Pre-Completion Sound Testing – The What, Why And How
When a building is being constructed there’s a lot of paperwork and moving parts involved – and that’s before you do any of the physical building work! The biggest thing here is the permits that need to be obtained, and that the finished structure will need approval from the local council. During their inspection, the council will check that the building meets all of the relevant regulations – including around sound. To make sure a building doesn’t fail at this, the almost final hurdle, it needs to go through a pre-completion sound test.
What Is Pre-Completion Sound Testing?
Pre-completion sound testing is a requirement for all residential building works, found in part E of building regulations. It applies to all new residential properties, including houses and flats, but also care homes, hotels and student accommodation, and it applies to new-builds as well as conversions to residential. It ensures that sound transfer between dwellings is kept at appropriate levels.
This part of the regulation puts the responsibility for the property meeting the relevant sound regulations squarely on the developer or builder of the property. They must ensure the property is tested, and that the tests are done at the right stage of development for the most accurate results. This is when the property is complete, but not occupied yet.
How Is Pre-Completion Sound Testing Done?
Proper pre-completion sound testing is done according to the outline in part E of the building regulations. This outline states that sound insulation tests must be undertaken:
Once building work is completed
Without furnishings, carpets or floor installations
This means the tests will be unbiased and an accurate reflection of the property’s acoustic performance. Sound insulation tests are done in several separate elements of a property and must be carried out by an accredited testing body, which will then publish the results online so that they can be viewed by the local building control office. Sound insulation tests are split into two types:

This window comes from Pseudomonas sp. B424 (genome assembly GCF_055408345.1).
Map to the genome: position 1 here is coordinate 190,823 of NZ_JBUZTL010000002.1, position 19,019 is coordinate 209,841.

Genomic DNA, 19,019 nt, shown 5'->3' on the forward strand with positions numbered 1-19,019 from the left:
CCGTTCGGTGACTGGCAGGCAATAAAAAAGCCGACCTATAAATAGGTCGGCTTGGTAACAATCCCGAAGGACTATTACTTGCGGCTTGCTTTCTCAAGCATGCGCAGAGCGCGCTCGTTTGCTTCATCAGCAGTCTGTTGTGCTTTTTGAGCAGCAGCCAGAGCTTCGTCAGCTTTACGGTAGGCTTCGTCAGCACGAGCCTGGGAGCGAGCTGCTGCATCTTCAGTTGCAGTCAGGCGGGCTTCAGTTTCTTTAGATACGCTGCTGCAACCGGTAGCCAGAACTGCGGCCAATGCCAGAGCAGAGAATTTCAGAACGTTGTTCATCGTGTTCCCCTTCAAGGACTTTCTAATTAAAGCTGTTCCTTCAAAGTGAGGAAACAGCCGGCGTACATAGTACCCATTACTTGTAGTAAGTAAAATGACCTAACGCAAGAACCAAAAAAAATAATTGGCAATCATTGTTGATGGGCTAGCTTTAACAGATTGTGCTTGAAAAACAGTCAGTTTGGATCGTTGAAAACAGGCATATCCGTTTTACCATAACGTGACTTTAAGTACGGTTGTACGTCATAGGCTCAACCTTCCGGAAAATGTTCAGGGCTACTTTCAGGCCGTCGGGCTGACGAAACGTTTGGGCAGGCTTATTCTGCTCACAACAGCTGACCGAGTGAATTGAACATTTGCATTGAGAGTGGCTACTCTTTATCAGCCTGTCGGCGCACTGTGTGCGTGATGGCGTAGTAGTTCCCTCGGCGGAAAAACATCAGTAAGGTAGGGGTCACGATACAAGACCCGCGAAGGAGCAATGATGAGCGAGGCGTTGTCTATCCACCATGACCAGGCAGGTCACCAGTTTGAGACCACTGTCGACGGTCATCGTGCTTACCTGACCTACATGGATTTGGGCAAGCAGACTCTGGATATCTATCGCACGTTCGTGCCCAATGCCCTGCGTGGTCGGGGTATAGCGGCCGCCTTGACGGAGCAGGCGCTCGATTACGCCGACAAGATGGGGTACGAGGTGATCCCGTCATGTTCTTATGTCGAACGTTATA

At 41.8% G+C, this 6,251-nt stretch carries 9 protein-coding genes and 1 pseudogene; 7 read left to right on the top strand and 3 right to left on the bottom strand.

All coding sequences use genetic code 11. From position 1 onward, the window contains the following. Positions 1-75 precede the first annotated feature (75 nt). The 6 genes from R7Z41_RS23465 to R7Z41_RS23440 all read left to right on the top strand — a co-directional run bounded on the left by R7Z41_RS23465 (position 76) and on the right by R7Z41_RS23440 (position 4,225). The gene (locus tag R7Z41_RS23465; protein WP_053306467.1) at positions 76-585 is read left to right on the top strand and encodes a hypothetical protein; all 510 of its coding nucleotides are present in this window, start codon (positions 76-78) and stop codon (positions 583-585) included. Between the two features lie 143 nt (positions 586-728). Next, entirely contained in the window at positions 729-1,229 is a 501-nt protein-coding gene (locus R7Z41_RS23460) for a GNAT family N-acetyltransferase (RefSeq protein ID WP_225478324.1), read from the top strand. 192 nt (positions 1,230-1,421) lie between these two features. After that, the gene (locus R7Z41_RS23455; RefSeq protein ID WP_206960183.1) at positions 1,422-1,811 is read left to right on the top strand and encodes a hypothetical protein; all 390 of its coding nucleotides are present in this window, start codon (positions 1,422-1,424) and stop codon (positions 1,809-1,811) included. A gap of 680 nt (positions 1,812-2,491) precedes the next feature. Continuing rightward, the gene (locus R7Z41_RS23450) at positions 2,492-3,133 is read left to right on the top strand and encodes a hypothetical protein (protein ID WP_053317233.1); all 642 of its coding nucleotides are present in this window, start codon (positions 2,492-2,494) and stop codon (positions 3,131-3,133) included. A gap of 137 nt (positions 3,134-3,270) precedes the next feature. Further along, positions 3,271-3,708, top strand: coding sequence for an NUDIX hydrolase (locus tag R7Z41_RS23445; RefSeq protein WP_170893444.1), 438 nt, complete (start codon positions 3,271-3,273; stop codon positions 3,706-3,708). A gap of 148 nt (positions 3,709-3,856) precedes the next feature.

Airborne tests measure sound that’s transmitted through the air between walls or ceilings, while impact tests are measured by using a tapping machine to make controlled impacts on a floor and measure how the sounds travel.
Testing is carried out to 10% of the properties in a development and for the selected properties, the tests are carried out in different ways according to the property type.
Houses: Two airborne insulation tests need to be done at separate points in the property. If there are separating walls between bedrooms of the adjoined houses or living rooms, these have to be tested.
Flats: One complete set of floor tests is most important here, including 2 impact and 2 airborne tests on the separating floor, as well as one set of wall tests (2 airborne tests).
The target they are aiming for is for new buildings to provide a minimum airborne sound resistance of DhTw+Ctr>45dB, and a maximum impact measures sound level of LnTw<62dB, although the requirements are relaxed slightly for conversions.
What Happens If A Building Fails?
Of course, the ideal situation is for every new build and domestic conversion to pass, but that isn’t always the case. Buildings can and do fail their pre-completion sound tests. If they do, then the building company have the chance to do any remedial work needed to get a pass on a retest. If a property fails multiple times, then building control can request more extensive testing on other areas of the property to ensure accurate results.
At Auricl we provide a wide range of acoustic surveys and testing for building firms across the UK. Our experts can conduct full pre-completion sound testing and provide tailored advice at the planning stage to ensure your buildings pass inspection.
Auricl is fully registered with the Association of Noise Consultants registration scheme, which provides the necessary accreditation for acoustic testing of a variety of building types, including:
- Hotels, student accommodation, care homes, BTR
- BREEAM Hea05 (all building types)
If you would like more information, just get in touch with the team today.